At about 4:20 on the afternoon of December 20, 1937, Henrietta Gordon, a housemaid at the luxurious Hyde Park Hotel in London’s West End, heard some unusual noises—like something being smashed—coming from room 305. She alerted Enrico Laurenti, a waiter, who detected what he thought sounded like “muffled laughing.” Concerned that something was amiss, they knocked. When they received no response Laurenti used his master key to get in. He was shocked to find a large man lying on his back in a pool of blood. The maid thought he was dead, but he soon revived, crying out, with a distinct French accent, “Help, help! They’ve got my rings.”
I came across this dramatic scene several years ago when trolling through the British tabloids of the 1930s in search of a new research topic. I was initially puzzled to read that a gang of playboys had attacked a jeweler with a “life preserver.” For Americans, a life preserver (or life jacket) was a floatation device. In 1930s Britain it also meant a truncheon or what North Americans called a “blackjack”—a short club, heavily loaded with a lead weight at one end and a strap or lanyard at the other. Easily concealed, it was purportedly designed for self-defense, hence the name. A single forceful blow could cause concussion and even prove fatal. The type of weapon used in the Hyde Park Hotel robbery was of scant legal importance. Nevertheless the curious term “life preserver,” did play a role in attracting me to the case.
I was even more surprised by the countless column inches the tabloids dedicated to the nefarious activities of “Mayfair playboys.” Historians have told us that 1950s America produced the “playboy,” a new model of masculinity. So how was it that two decades earlier the British press was asserting that such self-centered young men already haunted the bars and restaurants of London’s West End? And why were such young men on the make associated with Mayfair, the swankiest neighborhood in London?
As I tracked my jewel thieves through police reports and press accounts, I realized, to my surprise and excitement, that an investigation of the public response to their misdeeds offered a fresh perspective on many aspects of 1930s British society. Of course, to devote a book to the self-serving schemes of conniving playboys during the depths of the great depression might appear perverse. The usual focus of histories of class in the 1930s has been on the damage the slump did to working-class life. This book differs in juxtaposing laborers’ immiseration against the supercilious and very public lives of the rich, the famous, and those who lived in or on the margins of Mayfair society.
Spurning the appeal of the ever popular histories of the landed aristocracy and the country house, this work focuses on urban elite cultures and life styles. But more particular, its subject is the ruthless playboy who figured in the police reports in the context of the economic crisis of the 1930s. Though the middle and upper classes did not experience anything like the working-class’s brutal drop in family income, there were always some who suffered from relative deprivation, who imagined themselves threatened by any perceived shrinkage of the precious gap separating the propertied from the impoverished. Some playboys portrayed themselves as the “new poor,” deprived by the depression of what was their due. Such class preoccupations dominated the newspaper and film dissections of playboys and Mayfair men, but the resulting investigations also cast a revelatory light on a host of other social issues.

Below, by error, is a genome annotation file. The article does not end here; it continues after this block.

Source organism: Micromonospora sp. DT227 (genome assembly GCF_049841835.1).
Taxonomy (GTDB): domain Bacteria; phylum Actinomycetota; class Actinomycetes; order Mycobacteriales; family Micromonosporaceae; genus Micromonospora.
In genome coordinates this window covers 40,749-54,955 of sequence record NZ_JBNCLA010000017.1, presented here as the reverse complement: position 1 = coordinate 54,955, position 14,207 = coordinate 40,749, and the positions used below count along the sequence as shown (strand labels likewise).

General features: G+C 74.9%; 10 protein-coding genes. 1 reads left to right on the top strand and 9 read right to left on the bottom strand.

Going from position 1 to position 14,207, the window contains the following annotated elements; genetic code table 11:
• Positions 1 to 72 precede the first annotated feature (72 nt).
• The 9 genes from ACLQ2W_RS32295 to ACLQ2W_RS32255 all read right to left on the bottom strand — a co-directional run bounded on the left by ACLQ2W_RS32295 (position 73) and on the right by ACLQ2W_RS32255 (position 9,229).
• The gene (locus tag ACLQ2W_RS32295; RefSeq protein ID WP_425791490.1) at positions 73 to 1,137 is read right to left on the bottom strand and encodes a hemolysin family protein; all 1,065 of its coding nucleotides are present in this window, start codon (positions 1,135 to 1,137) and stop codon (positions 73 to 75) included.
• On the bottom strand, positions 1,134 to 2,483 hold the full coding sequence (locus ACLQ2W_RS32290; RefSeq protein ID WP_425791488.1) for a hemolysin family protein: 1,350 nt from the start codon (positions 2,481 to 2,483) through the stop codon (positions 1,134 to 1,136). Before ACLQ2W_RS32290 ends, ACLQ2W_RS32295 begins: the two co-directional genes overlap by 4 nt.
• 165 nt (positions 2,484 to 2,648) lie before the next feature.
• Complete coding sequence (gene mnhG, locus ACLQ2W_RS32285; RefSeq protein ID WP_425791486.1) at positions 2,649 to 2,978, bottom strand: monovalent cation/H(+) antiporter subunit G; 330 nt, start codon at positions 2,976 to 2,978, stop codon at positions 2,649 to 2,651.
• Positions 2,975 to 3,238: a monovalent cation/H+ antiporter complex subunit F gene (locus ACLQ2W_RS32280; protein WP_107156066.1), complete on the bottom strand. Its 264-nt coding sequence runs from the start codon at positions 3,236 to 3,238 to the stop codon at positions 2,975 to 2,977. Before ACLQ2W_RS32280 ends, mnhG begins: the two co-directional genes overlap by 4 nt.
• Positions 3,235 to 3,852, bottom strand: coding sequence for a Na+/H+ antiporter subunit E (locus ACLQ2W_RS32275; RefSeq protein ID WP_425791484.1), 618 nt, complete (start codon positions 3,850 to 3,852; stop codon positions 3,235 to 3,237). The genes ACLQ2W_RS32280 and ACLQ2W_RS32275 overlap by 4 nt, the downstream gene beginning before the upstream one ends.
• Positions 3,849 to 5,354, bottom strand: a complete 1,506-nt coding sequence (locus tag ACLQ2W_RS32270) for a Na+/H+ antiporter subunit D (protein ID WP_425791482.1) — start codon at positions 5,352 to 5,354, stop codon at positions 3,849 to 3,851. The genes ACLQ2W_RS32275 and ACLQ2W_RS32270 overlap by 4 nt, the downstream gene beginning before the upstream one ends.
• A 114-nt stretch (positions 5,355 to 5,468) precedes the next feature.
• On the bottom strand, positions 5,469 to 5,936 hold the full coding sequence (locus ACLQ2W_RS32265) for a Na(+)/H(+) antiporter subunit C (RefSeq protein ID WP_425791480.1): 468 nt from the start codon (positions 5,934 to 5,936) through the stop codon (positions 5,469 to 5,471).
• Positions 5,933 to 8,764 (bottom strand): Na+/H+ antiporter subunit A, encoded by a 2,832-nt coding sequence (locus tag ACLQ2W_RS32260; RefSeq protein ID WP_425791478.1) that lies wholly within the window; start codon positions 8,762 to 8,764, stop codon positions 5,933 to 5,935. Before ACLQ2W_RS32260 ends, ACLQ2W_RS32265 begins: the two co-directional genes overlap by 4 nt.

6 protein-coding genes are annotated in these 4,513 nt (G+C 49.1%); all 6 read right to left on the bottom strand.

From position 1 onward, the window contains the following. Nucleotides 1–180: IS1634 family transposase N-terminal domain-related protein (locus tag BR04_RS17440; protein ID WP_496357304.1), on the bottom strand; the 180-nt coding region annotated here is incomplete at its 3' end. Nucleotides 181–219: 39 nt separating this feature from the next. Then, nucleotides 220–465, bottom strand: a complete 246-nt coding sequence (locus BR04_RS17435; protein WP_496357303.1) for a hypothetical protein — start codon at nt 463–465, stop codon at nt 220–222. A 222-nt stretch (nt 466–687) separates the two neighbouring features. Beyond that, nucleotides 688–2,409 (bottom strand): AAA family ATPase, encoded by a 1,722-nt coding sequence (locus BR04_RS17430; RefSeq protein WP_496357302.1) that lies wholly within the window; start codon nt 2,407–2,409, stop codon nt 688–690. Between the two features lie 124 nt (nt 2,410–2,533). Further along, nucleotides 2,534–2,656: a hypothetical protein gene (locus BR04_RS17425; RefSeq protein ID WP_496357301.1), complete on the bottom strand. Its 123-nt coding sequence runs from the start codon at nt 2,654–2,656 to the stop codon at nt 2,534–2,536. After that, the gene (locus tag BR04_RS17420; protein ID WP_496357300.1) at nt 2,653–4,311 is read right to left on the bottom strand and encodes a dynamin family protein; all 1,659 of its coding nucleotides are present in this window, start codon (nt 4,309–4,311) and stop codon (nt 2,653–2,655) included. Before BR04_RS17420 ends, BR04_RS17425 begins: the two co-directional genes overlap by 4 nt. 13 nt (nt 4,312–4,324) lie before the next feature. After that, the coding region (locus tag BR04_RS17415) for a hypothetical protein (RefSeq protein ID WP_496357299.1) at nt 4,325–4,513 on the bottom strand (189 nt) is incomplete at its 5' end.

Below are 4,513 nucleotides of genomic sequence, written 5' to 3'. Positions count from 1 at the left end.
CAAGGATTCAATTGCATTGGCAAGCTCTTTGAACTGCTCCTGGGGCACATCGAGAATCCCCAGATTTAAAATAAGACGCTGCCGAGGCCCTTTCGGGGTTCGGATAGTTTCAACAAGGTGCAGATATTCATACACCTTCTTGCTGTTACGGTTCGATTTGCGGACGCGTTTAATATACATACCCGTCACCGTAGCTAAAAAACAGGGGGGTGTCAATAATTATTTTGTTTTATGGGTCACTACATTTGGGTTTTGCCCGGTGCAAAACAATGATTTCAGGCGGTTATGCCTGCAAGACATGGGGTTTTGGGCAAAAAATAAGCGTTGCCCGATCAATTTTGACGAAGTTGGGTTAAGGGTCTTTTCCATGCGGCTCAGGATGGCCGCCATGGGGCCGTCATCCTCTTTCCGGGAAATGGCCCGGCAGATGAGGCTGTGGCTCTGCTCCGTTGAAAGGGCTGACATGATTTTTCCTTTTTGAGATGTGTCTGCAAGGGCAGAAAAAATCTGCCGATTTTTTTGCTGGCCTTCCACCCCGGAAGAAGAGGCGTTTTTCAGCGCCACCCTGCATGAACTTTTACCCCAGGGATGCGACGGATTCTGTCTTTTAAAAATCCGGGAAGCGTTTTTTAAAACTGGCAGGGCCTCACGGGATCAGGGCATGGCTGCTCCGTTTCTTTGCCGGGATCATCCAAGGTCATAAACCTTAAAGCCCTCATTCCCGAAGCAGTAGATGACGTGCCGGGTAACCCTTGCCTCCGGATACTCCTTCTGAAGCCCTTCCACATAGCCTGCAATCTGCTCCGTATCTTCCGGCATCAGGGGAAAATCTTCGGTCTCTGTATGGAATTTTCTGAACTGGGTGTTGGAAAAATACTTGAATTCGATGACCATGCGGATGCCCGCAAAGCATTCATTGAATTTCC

In the reports of the 1938 trial of the Hyde Park Hotel robbers and in the subsequent discussions of politicians, journalists, novelists and movie makers, the notion of the playboy performed what can be called “cultural work.” The robbery and its aftermath did not create the anxieties that some felt in the face of evolving class and gender relations, but for many it crystallized such worries. The trial became a cultural referent, offering those preoccupied with the threats posed by the depression and the social changes accompanying modernization with the cause and the occasion to air their concerns. Ironically enough they dragooned the playboy—this indolent, self-centered character, whose guiding principle was avoidance of honest labor—and set him the burdensome task of personifying many of modernity’s most worrisome challenges.
Angus McLaren is emeritus professor of history at the University of Victoria. He is the author of Sexual Blackmail: A Modern History, Impotence: A Cultural History, and A Prescription for Murder: The Victorian Serial Killings of Dr. Thomas Neill Cream. His latest book is Playboys and Mayfair Men: Crime, Class, Masculinity, and Fascism in 1930s London.